• 15
    Paul and the Crises of His Churches—First Corinthians
    Why can we take Paul's first letter to the Christians at Corinth as representative of all his writings? What are the problems besetting this community of believers? What is the Apostle's impassioned response? x
  • 16
    Pauline Ethics
    Paul's writings are pervaded by a concern for upright, moral living. He believes that even the Gentiles should strive to follow the ethical laws of the Jewish Scriptures, especially the command of Leviticus 19:18 that one should love one's neighbor as oneself. Given Paul's teaching that salvation cannot be gained through observance of God's law, does his ethical concern represent a paradox? Finally, is there a link between Paul's apocalyptic convictions and his teachings on ethics? x
  • 17
    Paul’s Letter to the Romans
    What is unique about the letter to the Romans? What are the two different models of salvation through Christ that Paul propounds here? And what part does God's revealed law, given to the Jews and preserved by them in the Hebrew Bible, play in God's ultimate plan of redemption? x
  • 18
    Paul, Jesus, and James
    In previous lectures we have examined the teachings of the historical Jesus and the theological views of the apostle Paul. In this lecture we will compare what we have found, adding the views of the apostle James to gain a rounded sense of the diversity of early Christian beliefs. x
  • 19
    The Deutero-Pauline Epistles
    This lecture considers some of the Deutero-Pauline epistles, so called because scholars accord them a secondary place within the Pauline corpus. Writing in someone else's name was a well-known practice in the ancient world, and could be a good strategy for getting one's work read. In this lecture, most of our attention will focus on Ephesians, which speaks eloquently of the unity of Jew and Gentile in Christ, but which does not appear to have come from Paul's pen. x
  • 20
    The Pastoral Epistles
    What makes the letters 1 Timothy, 2 Timothy, and Titus pastoral epistles? Why are scholars convinced that Paul himself could not have written them? x
  • 21
    The Book of Hebrews and the Rise of Christian Anti-Semitism
    Did you know that the so-called epistle to the Hebrews is neither an epistle nor addressed to the Hebrews? To whom is it addressed, then, and for what purpose? Why does it teach what it does about the superiority of Christianity to Judaism, and why did the early Christians include it in the canon? x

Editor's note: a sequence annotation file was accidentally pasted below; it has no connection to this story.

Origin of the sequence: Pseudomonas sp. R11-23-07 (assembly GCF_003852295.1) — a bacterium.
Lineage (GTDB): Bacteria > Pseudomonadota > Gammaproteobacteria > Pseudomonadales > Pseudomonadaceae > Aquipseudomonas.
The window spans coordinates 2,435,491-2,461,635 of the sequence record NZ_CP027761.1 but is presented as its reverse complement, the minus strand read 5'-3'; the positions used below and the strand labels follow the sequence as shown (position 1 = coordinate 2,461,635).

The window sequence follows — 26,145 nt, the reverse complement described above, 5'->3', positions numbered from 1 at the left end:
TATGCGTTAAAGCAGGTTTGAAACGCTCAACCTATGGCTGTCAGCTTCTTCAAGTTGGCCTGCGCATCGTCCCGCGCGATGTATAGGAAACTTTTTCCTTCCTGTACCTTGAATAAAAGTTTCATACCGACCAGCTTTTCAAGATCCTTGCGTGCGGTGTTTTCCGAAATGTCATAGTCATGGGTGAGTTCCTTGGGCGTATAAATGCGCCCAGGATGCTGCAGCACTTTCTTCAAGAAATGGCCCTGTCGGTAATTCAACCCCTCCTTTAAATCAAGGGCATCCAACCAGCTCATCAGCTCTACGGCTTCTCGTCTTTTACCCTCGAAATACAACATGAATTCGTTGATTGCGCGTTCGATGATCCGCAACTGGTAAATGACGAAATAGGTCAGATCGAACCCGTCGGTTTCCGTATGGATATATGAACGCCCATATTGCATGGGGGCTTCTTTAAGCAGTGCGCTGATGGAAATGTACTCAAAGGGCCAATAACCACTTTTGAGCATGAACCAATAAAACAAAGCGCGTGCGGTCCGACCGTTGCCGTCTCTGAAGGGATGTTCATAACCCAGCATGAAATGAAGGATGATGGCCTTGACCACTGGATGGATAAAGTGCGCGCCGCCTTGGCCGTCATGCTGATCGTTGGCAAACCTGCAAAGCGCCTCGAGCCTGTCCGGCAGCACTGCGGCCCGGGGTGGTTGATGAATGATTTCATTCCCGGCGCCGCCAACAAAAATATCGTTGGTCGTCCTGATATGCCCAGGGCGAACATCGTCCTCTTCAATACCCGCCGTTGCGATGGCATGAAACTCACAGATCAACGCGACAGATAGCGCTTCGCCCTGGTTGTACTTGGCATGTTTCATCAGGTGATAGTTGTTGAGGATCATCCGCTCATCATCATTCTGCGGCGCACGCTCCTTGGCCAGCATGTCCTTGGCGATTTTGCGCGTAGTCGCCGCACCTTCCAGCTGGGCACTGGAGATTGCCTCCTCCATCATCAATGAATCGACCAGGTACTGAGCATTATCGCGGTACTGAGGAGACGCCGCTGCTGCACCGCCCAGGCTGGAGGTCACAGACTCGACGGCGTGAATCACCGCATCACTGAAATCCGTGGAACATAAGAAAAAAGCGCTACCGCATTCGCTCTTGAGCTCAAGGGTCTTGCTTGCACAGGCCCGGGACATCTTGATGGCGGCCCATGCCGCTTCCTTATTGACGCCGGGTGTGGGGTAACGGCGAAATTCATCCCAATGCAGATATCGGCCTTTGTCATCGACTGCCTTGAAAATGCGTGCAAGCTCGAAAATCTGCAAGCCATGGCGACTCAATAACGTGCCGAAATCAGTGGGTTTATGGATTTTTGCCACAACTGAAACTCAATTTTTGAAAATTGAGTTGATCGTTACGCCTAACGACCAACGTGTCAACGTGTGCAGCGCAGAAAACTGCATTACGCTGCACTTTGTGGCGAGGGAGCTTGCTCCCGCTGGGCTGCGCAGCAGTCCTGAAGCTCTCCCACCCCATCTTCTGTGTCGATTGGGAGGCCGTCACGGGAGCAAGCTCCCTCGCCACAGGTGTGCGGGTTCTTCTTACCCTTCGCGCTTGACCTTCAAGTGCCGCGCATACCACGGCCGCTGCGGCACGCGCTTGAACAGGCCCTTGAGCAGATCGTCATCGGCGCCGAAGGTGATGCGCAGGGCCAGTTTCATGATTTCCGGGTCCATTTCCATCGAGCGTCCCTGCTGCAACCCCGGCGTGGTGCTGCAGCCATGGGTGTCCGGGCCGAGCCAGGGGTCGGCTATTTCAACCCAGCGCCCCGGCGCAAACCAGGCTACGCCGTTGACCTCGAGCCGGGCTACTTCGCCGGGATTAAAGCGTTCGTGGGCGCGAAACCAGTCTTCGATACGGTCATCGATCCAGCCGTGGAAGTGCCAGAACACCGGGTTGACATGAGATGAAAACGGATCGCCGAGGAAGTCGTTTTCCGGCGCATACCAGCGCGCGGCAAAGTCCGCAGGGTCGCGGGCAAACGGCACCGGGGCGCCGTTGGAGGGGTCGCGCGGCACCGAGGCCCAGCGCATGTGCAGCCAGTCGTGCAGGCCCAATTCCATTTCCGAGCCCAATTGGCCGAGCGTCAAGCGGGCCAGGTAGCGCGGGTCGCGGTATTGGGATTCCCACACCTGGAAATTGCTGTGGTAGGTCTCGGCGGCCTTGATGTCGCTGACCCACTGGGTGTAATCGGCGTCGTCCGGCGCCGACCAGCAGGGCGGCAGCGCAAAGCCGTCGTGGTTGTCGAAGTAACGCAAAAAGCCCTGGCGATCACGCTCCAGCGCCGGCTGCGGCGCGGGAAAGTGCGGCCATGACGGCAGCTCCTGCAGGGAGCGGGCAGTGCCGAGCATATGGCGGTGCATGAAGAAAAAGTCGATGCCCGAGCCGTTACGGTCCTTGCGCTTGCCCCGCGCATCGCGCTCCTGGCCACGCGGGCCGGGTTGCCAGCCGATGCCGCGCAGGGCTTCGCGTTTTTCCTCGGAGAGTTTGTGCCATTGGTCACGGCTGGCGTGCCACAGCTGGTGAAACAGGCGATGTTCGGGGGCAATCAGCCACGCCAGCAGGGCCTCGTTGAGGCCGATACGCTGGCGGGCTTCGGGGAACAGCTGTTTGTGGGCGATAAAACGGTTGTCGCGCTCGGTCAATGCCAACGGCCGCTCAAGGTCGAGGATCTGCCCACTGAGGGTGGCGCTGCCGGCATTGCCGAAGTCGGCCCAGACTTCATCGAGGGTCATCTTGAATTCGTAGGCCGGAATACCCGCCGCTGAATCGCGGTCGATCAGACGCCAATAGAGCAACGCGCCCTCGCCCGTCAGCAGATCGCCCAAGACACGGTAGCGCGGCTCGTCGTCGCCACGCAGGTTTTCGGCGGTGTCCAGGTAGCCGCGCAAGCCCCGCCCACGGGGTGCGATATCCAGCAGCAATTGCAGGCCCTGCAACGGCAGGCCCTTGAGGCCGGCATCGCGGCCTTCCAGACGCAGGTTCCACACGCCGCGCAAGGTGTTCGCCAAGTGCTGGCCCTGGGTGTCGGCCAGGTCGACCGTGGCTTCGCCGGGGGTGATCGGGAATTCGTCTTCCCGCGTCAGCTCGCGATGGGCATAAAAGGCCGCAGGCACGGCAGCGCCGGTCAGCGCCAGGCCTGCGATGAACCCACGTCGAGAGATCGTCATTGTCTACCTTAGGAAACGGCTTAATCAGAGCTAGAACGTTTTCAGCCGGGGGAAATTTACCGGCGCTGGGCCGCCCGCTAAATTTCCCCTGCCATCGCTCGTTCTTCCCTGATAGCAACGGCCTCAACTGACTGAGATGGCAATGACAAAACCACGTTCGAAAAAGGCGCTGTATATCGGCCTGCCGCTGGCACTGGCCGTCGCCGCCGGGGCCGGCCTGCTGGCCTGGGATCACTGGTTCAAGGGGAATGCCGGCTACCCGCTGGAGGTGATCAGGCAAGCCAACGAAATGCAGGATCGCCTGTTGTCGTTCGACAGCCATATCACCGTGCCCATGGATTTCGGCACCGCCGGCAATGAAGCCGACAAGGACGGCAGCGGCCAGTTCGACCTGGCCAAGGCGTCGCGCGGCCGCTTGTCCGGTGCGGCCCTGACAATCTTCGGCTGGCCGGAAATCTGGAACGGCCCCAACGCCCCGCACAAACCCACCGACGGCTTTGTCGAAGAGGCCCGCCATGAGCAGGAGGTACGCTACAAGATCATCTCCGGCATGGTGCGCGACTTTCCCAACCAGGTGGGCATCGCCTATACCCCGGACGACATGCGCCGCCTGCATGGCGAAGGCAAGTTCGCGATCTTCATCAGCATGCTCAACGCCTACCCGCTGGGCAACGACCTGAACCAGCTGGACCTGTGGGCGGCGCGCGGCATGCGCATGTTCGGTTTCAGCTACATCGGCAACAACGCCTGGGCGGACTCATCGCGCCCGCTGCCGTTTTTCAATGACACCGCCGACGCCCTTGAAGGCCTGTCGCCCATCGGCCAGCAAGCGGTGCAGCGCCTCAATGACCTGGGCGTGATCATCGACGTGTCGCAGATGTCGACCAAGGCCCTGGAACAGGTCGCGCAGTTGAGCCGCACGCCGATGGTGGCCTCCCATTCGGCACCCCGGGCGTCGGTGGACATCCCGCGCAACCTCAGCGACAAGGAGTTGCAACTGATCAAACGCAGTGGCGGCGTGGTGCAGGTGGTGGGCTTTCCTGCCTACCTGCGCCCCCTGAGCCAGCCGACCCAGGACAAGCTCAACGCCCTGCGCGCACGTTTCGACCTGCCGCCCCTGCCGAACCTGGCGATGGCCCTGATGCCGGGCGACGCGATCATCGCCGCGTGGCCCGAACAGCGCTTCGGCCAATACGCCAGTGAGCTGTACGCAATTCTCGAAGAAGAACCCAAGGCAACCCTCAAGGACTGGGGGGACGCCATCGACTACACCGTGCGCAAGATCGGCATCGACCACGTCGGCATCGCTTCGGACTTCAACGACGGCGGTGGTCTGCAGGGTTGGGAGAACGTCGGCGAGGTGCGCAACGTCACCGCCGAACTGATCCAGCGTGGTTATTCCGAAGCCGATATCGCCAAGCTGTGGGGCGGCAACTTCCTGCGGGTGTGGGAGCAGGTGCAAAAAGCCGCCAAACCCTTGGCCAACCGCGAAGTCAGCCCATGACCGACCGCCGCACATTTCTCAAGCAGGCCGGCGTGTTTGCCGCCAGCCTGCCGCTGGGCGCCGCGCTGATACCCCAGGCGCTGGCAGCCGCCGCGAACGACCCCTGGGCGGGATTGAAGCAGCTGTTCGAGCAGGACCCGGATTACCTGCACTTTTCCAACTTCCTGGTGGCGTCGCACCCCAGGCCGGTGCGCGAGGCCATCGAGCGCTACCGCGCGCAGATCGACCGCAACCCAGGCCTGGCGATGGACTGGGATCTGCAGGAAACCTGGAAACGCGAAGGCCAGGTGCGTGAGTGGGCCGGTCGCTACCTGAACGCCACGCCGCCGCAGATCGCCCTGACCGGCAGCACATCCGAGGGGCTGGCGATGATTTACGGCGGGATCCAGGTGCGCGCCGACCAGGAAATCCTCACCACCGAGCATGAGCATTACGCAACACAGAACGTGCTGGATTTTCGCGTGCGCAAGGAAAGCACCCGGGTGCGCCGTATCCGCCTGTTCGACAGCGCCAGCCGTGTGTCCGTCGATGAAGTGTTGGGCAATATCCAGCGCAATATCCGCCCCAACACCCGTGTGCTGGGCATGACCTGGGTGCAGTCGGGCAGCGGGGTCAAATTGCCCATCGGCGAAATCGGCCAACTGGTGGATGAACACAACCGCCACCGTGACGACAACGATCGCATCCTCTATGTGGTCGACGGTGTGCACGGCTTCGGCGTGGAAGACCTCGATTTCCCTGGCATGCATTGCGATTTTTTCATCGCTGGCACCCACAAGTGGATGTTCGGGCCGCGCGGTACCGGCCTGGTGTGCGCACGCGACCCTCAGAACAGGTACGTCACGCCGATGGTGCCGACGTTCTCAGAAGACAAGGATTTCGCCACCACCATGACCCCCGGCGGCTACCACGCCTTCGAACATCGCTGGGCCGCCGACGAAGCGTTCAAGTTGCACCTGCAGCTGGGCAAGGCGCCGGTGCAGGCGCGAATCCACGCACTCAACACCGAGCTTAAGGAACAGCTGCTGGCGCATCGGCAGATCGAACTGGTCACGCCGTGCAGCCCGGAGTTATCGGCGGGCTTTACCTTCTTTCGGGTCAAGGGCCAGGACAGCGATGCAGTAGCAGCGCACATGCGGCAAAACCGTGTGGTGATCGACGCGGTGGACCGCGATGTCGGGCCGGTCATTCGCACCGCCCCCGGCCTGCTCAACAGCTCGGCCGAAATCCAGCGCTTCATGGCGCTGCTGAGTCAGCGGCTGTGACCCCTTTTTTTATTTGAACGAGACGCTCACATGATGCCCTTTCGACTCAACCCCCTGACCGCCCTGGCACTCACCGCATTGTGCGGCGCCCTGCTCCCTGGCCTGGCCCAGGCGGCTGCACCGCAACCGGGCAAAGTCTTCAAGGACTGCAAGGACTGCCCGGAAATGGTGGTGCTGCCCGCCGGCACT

• 22
    First Peter and the Persecution of the Early Christians
    This lecture briefly discusses 1 Peter and its teachings on suffering for the faith. Then it explores more broadly the issue of persecution in early Christianity. What was the status of Christianity under the Roman empire? Why were there outbreaks of persecution against Christians, and how systematic were the abuses inflicted on followers of Christ? x
  • 23
    The Book of Revelation
    The Revelation of John is probably the most fascinating book in the New Testament, and almost certainly the most widely misunderstood. This lecture explores apocalyptic writing as a symbol-rich literary form, and argues that this particular Christian apocalypse is best read within its own historical context of religious persecution under the Roman Empire. x
  • 24
    Do We Have the Original New Testament?
    No original manuscript of any book in the New Testament appears to have survived. There are thousands of handwritten copies in Greek, but most date from centuries after the originals, no two match completely, and all are filled with mistakes. x

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  • 168-page printed course guidebook
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What Does The Course Guidebook Include?

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Course Guidebook Details:
  • 168-page course synopsis
  • Portraits & illustrations
  • Suggested readings
  • Questions to consider

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Your professor

Bart D. Ehrman

About Your Professor

Bart D. Ehrman, Ph.D., M.Div.
The University of North Carolina, Chapel Hill
Dr. Bart D. Ehrman is the James A. Gray Distinguished Professor at The University of North Carolina at Chapel Hill. He completed his undergraduate work at Wheaton College and earned his M.Div. and Ph.D. from Princeton Theological Seminary. Professor Ehrman has written or edited 27 books, including four best sellers on The New York Times list: Misquoting Jesus: The Story behind Who Changed the Bible and Why; God’s...
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Reviews

New Testament is rated 3.8 out of 5 by 292.
Rated 5 out of 5 by from Respectful, Clear, Informative Presentations Prof. Ehrman is an excellent speaker who takes great care to be respectful to the audience, believers and non-believers. Whether you agree with his views or not, they are based on evidence and presented logically and rigorously. Everyone can learn from such a presentation. In particular, Ehrman does an excellent job comparing the gospels as literary works and explaining the writings of Paul. I am personally less convinced by some of the arguments about the historicity of particular gospel sayings, but they are presented fairly and clearly and reflect much current scholarship. The general discussion of Jesus as an apocalyptic prophet is thoroughly convincing and extremely clearly explained, however. This course is neatly complimented by Luke Timothy Johnson's course on the gospels, which takes a very different perspective but is also worth watching.